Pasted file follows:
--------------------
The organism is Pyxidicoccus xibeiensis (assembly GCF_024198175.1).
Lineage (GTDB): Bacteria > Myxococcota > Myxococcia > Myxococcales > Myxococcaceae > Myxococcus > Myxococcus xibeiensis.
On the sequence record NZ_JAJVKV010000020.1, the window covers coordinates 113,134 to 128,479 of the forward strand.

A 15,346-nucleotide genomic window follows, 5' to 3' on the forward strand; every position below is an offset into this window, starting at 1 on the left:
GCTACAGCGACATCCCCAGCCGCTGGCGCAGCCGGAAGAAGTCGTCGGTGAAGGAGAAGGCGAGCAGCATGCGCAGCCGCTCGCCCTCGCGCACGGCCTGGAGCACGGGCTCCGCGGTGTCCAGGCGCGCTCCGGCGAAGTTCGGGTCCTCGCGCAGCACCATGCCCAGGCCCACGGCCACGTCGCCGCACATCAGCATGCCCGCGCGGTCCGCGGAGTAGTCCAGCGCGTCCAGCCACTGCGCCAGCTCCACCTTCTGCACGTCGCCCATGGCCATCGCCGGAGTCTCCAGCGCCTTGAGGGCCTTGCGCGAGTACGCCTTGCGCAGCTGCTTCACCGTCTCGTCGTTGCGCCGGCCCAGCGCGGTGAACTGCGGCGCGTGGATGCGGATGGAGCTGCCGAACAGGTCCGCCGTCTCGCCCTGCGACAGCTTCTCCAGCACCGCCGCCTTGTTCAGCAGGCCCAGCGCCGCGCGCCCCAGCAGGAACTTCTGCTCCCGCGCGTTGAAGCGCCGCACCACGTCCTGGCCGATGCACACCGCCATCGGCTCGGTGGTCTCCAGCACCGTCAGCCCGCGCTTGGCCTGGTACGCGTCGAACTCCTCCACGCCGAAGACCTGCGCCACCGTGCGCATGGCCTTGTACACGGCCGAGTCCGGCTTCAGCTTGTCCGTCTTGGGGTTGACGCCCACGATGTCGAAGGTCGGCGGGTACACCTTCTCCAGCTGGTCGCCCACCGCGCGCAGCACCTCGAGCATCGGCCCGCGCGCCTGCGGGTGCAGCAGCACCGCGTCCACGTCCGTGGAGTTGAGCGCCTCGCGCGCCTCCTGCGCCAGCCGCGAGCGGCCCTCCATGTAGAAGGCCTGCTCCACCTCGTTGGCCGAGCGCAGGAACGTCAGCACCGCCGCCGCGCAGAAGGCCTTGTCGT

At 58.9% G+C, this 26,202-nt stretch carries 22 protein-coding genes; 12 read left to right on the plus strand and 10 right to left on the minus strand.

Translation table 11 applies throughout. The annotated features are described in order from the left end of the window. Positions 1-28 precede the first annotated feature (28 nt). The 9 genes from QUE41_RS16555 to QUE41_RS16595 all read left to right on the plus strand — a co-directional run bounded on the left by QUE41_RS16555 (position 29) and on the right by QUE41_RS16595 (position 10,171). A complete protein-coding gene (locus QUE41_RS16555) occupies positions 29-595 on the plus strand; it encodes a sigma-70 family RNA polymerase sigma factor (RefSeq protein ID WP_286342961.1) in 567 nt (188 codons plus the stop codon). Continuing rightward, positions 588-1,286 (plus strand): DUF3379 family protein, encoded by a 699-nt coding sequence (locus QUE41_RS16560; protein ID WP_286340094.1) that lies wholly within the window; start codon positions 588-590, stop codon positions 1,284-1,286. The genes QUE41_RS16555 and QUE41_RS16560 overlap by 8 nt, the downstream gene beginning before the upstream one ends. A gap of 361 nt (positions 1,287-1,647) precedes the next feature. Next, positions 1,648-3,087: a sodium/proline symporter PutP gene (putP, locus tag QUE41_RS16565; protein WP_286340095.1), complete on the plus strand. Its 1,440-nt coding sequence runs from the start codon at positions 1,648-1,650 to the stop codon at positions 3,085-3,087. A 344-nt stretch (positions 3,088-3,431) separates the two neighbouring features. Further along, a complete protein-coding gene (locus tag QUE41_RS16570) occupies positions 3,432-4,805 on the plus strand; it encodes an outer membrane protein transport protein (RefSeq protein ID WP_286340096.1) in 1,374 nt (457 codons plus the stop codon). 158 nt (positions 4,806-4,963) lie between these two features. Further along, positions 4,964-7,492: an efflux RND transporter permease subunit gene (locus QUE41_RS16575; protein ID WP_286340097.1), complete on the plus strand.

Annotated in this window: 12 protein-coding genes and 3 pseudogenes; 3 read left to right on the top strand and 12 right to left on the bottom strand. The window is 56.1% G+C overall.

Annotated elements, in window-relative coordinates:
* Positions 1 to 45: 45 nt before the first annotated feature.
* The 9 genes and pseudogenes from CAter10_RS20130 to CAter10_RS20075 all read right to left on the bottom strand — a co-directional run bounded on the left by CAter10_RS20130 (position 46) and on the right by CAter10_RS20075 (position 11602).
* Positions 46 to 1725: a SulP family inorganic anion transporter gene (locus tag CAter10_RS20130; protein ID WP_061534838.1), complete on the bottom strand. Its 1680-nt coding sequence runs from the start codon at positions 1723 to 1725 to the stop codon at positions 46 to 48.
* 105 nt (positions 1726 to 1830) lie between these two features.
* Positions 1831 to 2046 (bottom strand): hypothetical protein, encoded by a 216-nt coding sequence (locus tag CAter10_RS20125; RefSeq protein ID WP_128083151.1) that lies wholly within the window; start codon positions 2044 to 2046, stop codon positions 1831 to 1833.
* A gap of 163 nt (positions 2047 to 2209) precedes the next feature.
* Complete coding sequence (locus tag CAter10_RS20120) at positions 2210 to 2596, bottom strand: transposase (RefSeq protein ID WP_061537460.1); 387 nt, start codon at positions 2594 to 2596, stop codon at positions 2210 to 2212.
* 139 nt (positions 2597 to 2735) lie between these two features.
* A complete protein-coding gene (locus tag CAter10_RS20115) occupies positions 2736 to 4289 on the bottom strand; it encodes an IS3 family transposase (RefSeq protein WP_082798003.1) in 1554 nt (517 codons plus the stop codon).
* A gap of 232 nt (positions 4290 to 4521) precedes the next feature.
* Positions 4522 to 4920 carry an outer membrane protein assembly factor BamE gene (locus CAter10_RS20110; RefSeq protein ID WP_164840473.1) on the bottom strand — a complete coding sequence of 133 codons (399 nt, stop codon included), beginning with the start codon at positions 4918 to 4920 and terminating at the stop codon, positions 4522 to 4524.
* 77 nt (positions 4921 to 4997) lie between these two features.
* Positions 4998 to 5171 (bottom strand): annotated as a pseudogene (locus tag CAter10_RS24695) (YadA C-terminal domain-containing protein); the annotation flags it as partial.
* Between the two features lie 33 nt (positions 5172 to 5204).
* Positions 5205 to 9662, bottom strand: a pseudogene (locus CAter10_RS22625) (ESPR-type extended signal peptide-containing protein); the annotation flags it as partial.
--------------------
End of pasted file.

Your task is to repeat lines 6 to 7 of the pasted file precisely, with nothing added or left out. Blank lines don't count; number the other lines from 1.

At 58.9% G+C, this 26,202-nt stretch carries 22 protein-coding genes; 12 read left to right on the plus strand and 10 right to left on the minus strand.

Translation table 11 applies throughout. The annotated features are described in order from the left end of the window. Positions 1-28 precede the first annotated feature (28 nt). The 9 genes from QUE41_RS16555 to QUE41_RS16595 all read left to right on the plus strand — a co-directional run bounded on the left by QUE41_RS16555 (position 29) and on the right by QUE41_RS16595 (position 10,171). A complete protein-coding gene (locus QUE41_RS16555) occupies positions 29-595 on the plus strand; it encodes a sigma-70 family RNA polymerase sigma factor (RefSeq protein ID WP_286342961.1) in 567 nt (188 codons plus the stop codon). Continuing rightward, positions 588-1,286 (plus strand): DUF3379 family protein, encoded by a 699-nt coding sequence (locus QUE41_RS16560; protein ID WP_286340094.1) that lies wholly within the window; start codon positions 588-590, stop codon positions 1,284-1,286. The genes QUE41_RS16555 and QUE41_RS16560 overlap by 8 nt, the downstream gene beginning before the upstream one ends. A gap of 361 nt (positions 1,287-1,647) precedes the next feature. Next, positions 1,648-3,087: a sodium/proline symporter PutP gene (putP, locus tag QUE41_RS16565; protein WP_286340095.1), complete on the plus strand. Its 1,440-nt coding sequence runs from the start codon at positions 1,648-1,650 to the stop codon at positions 3,085-3,087. A 344-nt stretch (positions 3,088-3,431) separates the two neighbouring features. Further along, a complete protein-coding gene (locus tag QUE41_RS16570) occupies positions 3,432-4,805 on the plus strand; it encodes an outer membrane protein transport protein (RefSeq protein ID WP_286340096.1) in 1,374 nt (457 codons plus the stop codon). 158 nt (positions 4,806-4,963) lie between these two features. Further along, positions 4,964-7,492: an efflux RND transporter permease subunit gene (locus QUE41_RS16575; protein ID WP_286340097.1), complete on the plus strand.